It’s hard to tell if human attention spans are decreasing to less than that of a goldfish, or our attention is simply evolving to be more selective. However, you might interpret the data in reports from Microsoft and [Prezi, it’s clear that attention is a limited resource.
Now consider all of the ways in which we can be distracted at work: phones, email, messaging services, coworkers, unfettered access to the internet. It’s no wonder Udemy’s 2018 Report on Workplace Distractions revealed that 69% of workers admit to being distracted at work. What’s surprising is that the number isn’t higher.
Workplace distractions have a very real impact on our ability to perform. The report found that:
We’re working faster and we’re working smarter—we just have to—but we’re also fending off a constant barrage of distractions every day. Many of those distractions come from us going about our work. But if we can get better about recognizing distractions, and if we can learn to mollify them, then we can start making greater strides toward increasing our focus and productivity in the workplace.
Look at your desk and around your workspace. (If you’re not at your desk, then picture it.) 👀 What potential distractors do you see? There’s probably a phone, not on Do Not Disturb, with its screen facing up. There are probably papers, notebooks, or sticky notes reminding you of work you ought to be tending to. There’s your computer screen with Slack messages and email notifications reminding you that someone needs an answer about something. And then there’s the office with its usual noises, including a few of your chattier coworkers.
In the workplace, distractions come with the territory.
Those are just a handful of the potential distractions we face at work. When we respond to each and every notification or entertain every coworker that stops by our desk — often thought to be the polite thing to do — we lose focus. And if that happens enough or for long enough periods of time, then our performance begins to suffer. These distractions can:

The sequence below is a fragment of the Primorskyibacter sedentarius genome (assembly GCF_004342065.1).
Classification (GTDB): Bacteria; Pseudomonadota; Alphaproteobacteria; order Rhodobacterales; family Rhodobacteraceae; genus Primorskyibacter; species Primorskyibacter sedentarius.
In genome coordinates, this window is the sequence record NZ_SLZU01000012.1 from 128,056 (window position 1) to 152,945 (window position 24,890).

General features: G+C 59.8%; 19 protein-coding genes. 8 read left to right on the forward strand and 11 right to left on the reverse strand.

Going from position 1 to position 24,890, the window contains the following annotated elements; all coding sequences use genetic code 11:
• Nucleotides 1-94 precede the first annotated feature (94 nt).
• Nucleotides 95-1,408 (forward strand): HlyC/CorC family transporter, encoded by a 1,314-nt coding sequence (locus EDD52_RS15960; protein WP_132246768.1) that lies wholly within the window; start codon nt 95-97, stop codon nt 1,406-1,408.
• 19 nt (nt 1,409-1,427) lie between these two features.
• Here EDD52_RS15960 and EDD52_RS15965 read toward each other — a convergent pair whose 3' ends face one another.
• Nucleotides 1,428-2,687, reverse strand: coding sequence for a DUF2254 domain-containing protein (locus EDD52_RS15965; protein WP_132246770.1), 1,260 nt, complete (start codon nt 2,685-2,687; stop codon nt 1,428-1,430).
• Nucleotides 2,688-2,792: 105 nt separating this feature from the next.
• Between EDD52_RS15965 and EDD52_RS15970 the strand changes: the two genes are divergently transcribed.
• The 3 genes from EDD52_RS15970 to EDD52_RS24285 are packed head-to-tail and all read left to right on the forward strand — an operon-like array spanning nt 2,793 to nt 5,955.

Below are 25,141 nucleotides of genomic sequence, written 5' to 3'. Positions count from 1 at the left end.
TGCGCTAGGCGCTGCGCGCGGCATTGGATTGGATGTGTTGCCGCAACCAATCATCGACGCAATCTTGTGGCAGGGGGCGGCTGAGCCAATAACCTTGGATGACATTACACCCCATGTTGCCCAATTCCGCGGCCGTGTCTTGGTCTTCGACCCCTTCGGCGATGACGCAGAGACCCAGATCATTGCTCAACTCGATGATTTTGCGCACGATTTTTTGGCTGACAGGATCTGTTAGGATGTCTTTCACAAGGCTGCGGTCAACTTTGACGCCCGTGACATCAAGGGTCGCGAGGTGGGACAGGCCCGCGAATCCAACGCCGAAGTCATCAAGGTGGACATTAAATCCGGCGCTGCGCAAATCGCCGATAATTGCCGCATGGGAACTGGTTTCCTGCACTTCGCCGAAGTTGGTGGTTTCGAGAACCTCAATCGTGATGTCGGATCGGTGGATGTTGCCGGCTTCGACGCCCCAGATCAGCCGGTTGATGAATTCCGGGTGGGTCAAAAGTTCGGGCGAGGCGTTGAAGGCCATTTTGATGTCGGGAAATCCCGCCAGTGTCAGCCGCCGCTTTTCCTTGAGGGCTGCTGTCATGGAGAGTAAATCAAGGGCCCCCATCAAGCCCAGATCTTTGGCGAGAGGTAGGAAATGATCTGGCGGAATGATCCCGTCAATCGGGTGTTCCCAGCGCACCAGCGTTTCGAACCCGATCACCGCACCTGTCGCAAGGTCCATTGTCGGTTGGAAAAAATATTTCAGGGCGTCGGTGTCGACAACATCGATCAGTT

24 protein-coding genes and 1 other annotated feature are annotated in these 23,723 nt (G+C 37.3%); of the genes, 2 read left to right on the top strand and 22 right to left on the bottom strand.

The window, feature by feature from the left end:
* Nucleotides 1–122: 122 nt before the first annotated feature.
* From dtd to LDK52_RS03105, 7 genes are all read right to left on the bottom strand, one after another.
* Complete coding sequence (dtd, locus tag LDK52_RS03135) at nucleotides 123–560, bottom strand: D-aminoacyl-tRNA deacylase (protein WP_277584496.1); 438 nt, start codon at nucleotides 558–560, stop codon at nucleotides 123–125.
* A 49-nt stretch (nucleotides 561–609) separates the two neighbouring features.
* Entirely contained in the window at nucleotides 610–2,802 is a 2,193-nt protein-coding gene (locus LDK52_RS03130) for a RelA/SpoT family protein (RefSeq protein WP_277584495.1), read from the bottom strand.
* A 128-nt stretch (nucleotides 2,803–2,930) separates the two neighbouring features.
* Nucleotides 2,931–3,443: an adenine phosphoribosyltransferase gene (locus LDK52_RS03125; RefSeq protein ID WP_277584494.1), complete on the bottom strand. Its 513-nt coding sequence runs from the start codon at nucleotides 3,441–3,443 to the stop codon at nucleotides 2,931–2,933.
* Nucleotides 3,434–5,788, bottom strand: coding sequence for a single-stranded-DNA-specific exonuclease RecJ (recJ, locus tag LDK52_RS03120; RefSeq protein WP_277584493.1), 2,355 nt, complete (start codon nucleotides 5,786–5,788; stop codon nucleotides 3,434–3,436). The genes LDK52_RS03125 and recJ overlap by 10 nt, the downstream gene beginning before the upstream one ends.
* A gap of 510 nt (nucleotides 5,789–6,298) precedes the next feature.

But you’ll notice that the distractions mentioned above are also standard ways in which we get our work done. Rarely do we need to reply to that new text message, but most of us need our phones at one time or another to do something for work. We need those notes and we need to communicate with our coworkers.
So what do we do? 🤷🏿♂️
I struggle the most with managing distractions in the times when I really need to focus. Try as I might to focus, I still get distracted and find myself doing things I shouldn’t be doing. So I wanted to share some recommendations, some of the ways in which I’ve been working to improve how I manage distractions in the workplace.
Or at least put it on Do Not Disturb from time to time.
Udemy’s survey found that 43% of respondents turn off their phones during work hours to help them deal with the pull their phones have over them. Whatever the interruption—text message, phone call, social media, news—it can often wait.
And our phones don’t just distract us when we’re trying to focus at our desks. We often bring them into meetings. One quick response to an alert or message from work turns into following up on personal threads that further divert our attention away from the discussion happening around us.
The sights and sounds of the office can make it so hard for us to maintain our focus throughout the workday. And when it’s time to get down to business, the distractions of conversations, a loud HVAC system, typing, and people moving about our workspace are magnified.